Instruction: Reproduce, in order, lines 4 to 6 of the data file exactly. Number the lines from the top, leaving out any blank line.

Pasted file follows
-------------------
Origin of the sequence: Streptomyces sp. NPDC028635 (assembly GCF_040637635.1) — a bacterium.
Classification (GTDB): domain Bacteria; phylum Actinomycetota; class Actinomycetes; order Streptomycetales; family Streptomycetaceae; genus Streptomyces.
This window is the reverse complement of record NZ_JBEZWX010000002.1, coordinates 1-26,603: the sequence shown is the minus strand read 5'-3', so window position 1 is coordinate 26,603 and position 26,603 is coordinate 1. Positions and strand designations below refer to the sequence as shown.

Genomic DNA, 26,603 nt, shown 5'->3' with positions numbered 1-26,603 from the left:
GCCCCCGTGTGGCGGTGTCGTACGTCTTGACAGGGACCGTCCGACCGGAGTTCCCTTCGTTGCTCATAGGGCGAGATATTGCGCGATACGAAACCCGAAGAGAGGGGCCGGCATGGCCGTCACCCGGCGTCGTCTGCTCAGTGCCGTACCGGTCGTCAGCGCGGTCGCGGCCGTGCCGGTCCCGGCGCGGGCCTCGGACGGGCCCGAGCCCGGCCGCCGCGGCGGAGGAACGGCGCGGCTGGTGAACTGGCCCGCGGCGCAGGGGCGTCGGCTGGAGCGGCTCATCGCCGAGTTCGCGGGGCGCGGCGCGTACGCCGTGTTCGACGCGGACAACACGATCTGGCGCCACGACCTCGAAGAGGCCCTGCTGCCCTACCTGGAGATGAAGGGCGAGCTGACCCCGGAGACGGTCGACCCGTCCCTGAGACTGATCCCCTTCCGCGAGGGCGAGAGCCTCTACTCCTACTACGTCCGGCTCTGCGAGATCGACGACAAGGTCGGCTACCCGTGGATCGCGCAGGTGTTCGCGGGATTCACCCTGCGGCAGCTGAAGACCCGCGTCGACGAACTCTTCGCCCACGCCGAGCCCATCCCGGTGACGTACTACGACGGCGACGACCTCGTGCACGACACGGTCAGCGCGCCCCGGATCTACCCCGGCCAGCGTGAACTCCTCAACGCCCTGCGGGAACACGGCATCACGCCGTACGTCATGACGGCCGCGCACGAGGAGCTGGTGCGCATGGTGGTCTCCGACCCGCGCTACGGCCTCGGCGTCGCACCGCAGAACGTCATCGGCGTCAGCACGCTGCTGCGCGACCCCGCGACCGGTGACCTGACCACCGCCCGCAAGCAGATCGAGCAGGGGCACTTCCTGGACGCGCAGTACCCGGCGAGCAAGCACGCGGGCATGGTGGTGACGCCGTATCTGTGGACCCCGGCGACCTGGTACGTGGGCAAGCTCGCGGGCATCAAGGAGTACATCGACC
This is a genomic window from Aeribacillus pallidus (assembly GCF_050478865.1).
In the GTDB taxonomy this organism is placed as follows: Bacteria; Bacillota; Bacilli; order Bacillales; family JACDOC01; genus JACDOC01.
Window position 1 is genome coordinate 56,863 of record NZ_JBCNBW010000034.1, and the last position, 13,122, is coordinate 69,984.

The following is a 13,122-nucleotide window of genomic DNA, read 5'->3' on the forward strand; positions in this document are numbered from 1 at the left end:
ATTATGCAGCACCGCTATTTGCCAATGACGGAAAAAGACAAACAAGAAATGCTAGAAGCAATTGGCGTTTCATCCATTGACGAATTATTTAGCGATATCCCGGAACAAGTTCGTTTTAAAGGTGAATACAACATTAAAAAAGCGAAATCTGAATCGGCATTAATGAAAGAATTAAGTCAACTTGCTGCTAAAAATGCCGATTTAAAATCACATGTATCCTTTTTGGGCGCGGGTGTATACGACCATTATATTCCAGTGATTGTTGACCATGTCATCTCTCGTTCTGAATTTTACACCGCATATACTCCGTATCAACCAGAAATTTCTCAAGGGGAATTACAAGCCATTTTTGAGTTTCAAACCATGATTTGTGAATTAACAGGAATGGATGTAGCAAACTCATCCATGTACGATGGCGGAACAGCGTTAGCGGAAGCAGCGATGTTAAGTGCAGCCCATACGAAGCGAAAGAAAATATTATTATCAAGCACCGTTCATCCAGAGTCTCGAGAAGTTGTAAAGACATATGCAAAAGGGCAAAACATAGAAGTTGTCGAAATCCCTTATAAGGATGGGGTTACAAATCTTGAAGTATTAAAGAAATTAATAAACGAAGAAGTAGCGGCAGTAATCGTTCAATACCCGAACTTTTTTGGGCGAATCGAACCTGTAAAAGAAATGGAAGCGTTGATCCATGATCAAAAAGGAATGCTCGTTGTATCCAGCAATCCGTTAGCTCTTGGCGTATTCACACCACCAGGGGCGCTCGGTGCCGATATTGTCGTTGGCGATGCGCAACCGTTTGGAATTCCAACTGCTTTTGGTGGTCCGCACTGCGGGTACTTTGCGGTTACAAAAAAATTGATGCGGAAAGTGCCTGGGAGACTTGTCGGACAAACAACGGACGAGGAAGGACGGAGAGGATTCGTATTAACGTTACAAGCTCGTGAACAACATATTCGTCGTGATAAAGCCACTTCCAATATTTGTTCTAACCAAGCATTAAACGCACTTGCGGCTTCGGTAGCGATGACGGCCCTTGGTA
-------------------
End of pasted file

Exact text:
Genomic DNA, 26,603 nt, shown 5'->3' with positions numbered 1-26,603 from the left:
GCCCCCGTGTGGCGGTGTCGTACGTCTTGACAGGGACCGTCCGACCGGAGTTCCCTTCGTTGCTCATAGGGCGAGATATTGCGCGATACGAAACCCGAAGAGAGGGGCCGGCATGGCCGTCACCCGGCGTCGTCTGCTCAGTGCCGTACCGGTCGTCAGCGCGGTCGCGGCCGTGCCGGTCCCGGCGCGGGCCTCGGACGGGCCCGAGCCCGGCCGCCGCGGCGGAGGAACGGCGCGGCTGGTGAACTGGCCCGCGGCGCAGGGGCGTCGGCTGGAGCGGCTCATCGCCGAGTTCGCGGGGCGCGGCGCGTACGCCGTGTTCGACGCGGACAACACGATCTGGCGCCACGACCTCGAAGAGGCCCTGCTGCCCTACCTGGAGATGAAGGGCGAGCTGACCCCGGAGACGGTCGACCCGTCCCTGAGACTGATCCCCTTCCGCGAGGGCGAGAGCCTCTACTCCTACTACGTCCGGCTCTGCGAGATCGACGACAAGGTCGGCTACCCGTGGATCGCGCAGGTGTTCGCGGGATTCACCCTGCGGCAGCTGAAGACCCGCGTCGACGAACTCTTCGCCCACGCCGAGCCCATCCCGGTGACGTACTACGACGGCGACGACCTCGTGCACGACACGGTCAGCGCGCCCCGGATCTACCCCGGCCAGCGTGAACTCCTCAACGCCCTGCGGGAACACGGCATCACGCCGTACGTCATGACGGCCGCGCACGAGGAGCTGGTGCGCATGGTGGTCTCCGACCCGCGCTACGGCCTCGGCGTCGCACCGCAGAACGTCATCGGCGTCAGCACGCTGCTGCGCGACCCCGCGACCGGTGACCTGACCACCGCCCGCAAGCAGATCGAGCAGGGGCACTTCCTGGACGCGCAGTACCCGGCGAGCAAGCACGCGGGCATGGTGGTGACGCCGTATCTGTGGACCCCGGCGACCTGGTACGTGGGCAAGCTCGCGGGCATCAAGGAGTACATCGACC
This is a genomic window from Aeribacillus pallidus (assembly GCF_050478865.1).